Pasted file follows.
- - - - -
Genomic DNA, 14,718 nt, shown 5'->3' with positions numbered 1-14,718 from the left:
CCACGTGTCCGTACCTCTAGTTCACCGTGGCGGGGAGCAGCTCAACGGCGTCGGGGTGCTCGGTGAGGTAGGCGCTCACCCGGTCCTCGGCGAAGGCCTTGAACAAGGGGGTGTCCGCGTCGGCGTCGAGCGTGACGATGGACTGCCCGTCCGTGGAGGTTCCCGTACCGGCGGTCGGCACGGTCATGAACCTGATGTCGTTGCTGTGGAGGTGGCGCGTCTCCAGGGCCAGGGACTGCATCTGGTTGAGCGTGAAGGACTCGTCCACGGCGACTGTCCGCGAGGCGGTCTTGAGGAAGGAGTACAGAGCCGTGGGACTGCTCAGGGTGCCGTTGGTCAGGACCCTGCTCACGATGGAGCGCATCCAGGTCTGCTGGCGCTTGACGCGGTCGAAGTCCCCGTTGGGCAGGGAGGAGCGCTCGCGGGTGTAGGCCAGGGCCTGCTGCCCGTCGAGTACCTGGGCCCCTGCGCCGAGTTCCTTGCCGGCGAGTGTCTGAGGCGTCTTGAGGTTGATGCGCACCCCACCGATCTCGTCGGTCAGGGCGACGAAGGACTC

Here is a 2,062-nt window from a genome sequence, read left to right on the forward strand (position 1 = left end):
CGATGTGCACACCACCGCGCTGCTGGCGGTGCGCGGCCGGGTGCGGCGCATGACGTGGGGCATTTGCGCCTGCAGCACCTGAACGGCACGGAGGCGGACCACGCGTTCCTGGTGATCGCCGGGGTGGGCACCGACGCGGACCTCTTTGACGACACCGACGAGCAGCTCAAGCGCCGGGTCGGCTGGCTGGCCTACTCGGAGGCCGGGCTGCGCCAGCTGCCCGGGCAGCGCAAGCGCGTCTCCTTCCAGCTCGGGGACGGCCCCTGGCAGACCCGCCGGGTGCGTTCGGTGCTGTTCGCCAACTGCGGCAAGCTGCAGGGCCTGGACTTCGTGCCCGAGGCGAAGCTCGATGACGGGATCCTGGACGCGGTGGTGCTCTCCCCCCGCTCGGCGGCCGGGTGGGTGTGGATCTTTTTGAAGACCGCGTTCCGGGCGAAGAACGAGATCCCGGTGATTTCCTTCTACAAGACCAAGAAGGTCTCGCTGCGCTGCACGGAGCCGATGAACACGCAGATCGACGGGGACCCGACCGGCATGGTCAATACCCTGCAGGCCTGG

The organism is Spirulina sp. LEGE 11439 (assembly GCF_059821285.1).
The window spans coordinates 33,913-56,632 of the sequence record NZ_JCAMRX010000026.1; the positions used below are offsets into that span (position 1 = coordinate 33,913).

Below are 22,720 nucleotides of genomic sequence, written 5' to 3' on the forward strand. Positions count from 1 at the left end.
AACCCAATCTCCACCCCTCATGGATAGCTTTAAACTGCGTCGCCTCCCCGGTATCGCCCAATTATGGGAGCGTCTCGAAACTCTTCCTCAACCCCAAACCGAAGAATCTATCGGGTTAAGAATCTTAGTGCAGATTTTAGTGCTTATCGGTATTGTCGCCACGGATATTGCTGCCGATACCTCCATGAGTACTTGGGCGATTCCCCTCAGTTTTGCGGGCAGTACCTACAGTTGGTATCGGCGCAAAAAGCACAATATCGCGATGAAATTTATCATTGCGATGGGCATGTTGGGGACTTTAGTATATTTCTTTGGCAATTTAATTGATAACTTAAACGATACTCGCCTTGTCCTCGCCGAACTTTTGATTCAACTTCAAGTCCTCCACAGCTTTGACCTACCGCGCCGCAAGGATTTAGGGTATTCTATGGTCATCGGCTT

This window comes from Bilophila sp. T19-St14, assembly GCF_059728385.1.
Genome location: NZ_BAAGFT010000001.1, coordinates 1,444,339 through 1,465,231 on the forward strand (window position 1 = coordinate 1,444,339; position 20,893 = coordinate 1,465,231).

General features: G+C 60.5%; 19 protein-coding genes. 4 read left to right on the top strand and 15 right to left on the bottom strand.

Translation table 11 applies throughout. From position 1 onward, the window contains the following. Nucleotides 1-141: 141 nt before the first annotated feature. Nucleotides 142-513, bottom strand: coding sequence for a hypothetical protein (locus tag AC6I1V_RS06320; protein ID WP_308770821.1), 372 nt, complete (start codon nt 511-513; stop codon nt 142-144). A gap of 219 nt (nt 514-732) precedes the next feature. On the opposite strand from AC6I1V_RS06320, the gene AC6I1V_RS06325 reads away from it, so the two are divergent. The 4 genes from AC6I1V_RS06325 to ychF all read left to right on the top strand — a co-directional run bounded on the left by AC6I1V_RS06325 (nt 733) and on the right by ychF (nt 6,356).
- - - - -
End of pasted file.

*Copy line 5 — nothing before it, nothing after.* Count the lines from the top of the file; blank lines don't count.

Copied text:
The organism is Spirulina sp. LEGE 11439 (assembly GCF_059821285.1).